What are God’s terms for worship? We find the answer in The Bible.

During the Old Covenant (described in the Old Testament in The Bible) the worship of God usually took the form of a blood sacrifice of livestock – sheep, rams, cattle, oxen or other animals. Worship would cost me my very best and favorite farm assets!  In fact, the second book of Samuel contains a fascinating story. We can read that King David travelled to a place to worship God by building an altar and making a livestock sacrifice, but he had not brought his own animals. He is met my a man named Araunah who offers to give King David all that he needs – a very generous gift – so that David could worship. And we read David’s response:

But the king replied to Araunah, “No, I insist on paying you for it. I will not sacrifice to the Lord my God burnt offerings that cost me nothing.” 2 Samuel 24:24a

King David knew that true worship – worship that is acceptable to God – must cost him personally. No one else could pay on his behalf.

Now that we live in New Covenant times (described in the New Testament in The Bible) things are not so impractical, bloody and messy for us. In the New Covenant Jesus the Christ gave Himself on The Cross as the ultimate sacrifice. His sacrifice was made in my place. He bore the weight of my sin and the sin of all humanity. His sacrifice took away the need for any more blood being spilled as worship. Thankfully (on many levels) we don’t have to arrange for a family pet to die, or to buy a nice cow from a local farmer to worship God anymore.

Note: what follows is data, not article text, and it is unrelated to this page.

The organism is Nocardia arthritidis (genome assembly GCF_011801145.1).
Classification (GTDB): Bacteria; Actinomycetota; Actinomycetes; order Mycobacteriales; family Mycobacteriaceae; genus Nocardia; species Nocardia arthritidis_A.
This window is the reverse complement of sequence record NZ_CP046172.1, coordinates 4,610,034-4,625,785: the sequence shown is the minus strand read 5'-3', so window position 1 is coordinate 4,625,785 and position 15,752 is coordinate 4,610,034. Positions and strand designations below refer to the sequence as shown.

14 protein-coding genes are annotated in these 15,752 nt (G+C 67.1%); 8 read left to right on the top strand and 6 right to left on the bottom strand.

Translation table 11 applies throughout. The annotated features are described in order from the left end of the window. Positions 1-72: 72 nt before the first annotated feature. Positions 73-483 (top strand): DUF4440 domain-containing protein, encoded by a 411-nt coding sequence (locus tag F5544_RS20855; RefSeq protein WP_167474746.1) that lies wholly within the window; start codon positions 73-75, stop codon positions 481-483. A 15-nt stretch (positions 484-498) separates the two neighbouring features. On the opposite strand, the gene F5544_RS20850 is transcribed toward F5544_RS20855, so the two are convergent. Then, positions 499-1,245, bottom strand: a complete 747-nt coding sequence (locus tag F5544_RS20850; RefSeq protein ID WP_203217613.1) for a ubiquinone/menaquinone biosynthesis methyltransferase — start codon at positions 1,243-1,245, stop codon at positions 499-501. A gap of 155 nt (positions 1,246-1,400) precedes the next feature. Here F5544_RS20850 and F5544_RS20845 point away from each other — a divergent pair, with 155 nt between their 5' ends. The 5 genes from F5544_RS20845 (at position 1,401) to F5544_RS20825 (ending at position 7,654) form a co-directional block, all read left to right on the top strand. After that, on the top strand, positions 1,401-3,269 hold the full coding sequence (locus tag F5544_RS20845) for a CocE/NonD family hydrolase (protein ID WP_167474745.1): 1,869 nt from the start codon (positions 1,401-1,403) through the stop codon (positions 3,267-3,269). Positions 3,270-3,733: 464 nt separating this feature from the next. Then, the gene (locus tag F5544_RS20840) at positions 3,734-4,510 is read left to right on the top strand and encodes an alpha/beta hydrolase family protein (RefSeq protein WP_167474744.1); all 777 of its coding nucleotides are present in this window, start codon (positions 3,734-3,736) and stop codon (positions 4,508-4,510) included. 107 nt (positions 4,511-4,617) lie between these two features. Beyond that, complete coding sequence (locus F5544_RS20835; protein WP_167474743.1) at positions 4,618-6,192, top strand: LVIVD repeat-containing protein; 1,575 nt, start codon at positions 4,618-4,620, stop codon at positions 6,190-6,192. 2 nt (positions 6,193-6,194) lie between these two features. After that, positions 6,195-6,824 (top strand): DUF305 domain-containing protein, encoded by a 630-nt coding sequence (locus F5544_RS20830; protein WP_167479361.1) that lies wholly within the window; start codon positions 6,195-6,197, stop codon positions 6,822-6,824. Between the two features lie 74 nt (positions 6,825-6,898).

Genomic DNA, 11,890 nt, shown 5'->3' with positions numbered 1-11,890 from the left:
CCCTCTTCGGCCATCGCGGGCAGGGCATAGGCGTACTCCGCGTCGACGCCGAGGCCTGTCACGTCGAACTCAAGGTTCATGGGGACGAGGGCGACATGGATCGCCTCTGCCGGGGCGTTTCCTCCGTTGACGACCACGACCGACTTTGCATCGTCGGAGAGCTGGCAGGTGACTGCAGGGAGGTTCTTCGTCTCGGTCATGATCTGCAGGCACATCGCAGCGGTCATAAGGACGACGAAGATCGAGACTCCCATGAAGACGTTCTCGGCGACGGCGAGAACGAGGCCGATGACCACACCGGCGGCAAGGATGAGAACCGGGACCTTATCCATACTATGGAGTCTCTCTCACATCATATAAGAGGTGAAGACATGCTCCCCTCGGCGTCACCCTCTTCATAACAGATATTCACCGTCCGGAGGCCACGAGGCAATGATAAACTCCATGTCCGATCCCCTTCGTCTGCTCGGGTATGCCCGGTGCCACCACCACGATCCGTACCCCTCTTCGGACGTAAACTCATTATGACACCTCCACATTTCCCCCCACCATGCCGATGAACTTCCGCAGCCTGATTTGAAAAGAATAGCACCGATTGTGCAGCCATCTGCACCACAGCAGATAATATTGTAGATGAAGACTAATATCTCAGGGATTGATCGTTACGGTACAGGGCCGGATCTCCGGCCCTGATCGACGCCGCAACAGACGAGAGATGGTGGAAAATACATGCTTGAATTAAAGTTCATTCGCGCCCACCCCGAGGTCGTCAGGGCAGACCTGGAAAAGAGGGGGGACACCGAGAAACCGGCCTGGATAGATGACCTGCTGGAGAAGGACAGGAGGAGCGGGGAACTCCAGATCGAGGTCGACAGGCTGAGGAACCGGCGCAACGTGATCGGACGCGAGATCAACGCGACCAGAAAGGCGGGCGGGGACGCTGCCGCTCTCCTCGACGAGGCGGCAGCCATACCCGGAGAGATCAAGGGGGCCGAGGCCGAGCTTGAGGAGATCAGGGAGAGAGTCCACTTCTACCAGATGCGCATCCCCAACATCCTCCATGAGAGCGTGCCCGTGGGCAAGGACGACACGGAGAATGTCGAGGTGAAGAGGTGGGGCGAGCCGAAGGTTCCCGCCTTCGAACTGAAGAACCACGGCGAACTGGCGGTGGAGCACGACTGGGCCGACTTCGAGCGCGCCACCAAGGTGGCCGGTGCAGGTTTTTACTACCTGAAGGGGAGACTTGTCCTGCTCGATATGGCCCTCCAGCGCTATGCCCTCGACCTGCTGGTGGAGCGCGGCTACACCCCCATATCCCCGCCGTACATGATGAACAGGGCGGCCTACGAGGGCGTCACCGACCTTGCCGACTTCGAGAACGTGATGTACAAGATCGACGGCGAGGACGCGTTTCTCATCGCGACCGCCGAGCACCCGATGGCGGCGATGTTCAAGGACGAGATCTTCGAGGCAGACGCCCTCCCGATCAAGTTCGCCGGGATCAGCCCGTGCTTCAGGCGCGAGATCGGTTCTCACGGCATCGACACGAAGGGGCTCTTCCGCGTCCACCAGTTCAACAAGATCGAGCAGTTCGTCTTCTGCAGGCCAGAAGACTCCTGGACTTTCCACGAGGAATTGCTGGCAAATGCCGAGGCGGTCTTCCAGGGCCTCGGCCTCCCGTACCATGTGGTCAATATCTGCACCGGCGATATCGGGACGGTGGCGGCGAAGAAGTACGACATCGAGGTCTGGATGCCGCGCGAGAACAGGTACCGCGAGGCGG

[NOTE: To read Jesus speaking about the change in worship from Old to New Covenant, read John 4:1-45, especially verses 20 to 24.]

Yet sacrifice is still required of me. Jesus did not die on The Cross and rise from the dead so that I do not have to offer any sacrifice, or to allow me to offer only the sacrifice of my choosing. To think so is a cheapened form of worship. But what does this New Covenent, costly, sacrificial worship look like?

One of my heroes is Dietrich Bonhoeffer. He was part of the resistance movement in Germany during WWII and was executed only two weeks before the end of the war for resisting the Nazi regime and for being implicated in the June 1944 plot to assassinate Adolf Hitler. Ultimately, Dietrich Bonhoeffer’s worship of God included the loss of his physical life.

In 1936, he opened his book The Cost of Discipleship with these words: